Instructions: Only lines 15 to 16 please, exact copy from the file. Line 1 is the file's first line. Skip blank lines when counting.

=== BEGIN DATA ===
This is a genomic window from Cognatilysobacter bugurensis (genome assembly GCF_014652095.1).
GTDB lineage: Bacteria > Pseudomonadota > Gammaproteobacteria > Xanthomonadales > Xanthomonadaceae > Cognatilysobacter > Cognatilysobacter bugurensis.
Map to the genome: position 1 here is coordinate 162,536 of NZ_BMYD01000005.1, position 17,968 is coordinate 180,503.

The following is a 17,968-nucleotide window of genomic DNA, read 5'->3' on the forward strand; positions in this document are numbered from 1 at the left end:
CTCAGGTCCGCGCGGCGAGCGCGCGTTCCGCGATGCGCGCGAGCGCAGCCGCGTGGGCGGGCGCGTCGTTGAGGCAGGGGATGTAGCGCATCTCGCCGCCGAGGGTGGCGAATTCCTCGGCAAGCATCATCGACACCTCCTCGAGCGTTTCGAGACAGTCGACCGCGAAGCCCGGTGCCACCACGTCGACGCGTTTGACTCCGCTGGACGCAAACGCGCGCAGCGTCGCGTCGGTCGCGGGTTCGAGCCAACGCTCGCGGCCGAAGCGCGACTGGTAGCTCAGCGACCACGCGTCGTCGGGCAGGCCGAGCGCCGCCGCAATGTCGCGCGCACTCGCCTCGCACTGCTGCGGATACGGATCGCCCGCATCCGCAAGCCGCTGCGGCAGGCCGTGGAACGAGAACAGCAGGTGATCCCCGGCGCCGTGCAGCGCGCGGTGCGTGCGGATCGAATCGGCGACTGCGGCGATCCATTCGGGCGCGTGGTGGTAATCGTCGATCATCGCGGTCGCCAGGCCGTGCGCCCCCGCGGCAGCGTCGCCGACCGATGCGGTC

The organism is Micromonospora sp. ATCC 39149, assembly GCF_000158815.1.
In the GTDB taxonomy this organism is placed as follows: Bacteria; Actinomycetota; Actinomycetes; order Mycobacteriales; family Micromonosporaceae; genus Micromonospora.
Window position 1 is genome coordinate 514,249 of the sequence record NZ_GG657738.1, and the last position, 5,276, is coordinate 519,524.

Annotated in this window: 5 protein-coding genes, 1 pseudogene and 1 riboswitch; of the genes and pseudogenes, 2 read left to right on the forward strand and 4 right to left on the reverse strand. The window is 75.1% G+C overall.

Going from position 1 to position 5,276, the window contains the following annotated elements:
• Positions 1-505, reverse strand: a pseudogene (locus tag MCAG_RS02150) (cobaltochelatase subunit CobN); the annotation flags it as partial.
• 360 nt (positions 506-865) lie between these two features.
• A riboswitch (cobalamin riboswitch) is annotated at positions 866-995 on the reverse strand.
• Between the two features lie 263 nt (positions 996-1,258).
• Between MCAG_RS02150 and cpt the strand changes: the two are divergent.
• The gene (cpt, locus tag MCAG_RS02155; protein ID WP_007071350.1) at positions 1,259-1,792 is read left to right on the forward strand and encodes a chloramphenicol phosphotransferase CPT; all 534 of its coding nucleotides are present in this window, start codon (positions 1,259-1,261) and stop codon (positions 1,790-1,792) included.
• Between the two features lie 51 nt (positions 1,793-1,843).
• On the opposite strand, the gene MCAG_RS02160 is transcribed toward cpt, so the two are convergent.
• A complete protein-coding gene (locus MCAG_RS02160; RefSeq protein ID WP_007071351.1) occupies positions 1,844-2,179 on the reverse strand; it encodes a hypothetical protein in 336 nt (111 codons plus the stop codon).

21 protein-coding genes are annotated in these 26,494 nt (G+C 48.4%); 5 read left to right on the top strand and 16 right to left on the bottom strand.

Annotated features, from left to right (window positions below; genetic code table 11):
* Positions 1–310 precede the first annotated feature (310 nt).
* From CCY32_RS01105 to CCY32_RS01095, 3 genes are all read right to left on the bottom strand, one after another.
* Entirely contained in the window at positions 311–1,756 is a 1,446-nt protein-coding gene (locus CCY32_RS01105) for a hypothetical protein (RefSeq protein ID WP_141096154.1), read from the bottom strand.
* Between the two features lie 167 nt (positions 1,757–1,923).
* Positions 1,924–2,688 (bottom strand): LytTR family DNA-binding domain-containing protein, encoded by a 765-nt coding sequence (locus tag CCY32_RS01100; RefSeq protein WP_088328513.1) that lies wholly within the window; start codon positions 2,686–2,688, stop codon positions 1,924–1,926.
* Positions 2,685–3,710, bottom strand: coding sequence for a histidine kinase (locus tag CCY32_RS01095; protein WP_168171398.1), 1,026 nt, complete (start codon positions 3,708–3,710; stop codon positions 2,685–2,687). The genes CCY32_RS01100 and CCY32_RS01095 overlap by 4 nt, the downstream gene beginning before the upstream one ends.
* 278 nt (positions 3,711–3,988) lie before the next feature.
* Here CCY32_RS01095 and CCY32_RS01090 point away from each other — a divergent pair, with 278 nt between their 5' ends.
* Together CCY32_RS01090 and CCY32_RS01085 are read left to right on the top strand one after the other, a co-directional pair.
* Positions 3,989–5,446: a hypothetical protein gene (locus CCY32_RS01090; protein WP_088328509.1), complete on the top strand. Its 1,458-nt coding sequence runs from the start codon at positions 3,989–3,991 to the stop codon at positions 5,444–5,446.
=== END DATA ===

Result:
• Between MCAG_RS02150 and cpt the strand changes: the two are divergent.
• The gene (cpt, locus tag MCAG_RS02155; protein ID WP_007071350.1) at positions 1,259-1,792 is read left to right on the forward strand and encodes a chloramphenicol phosphotransferase CPT; all 534 of its coding nucleotides are present in this window, start codon (positions 1,259-1,261) and stop codon (positions 1,790-1,792) included.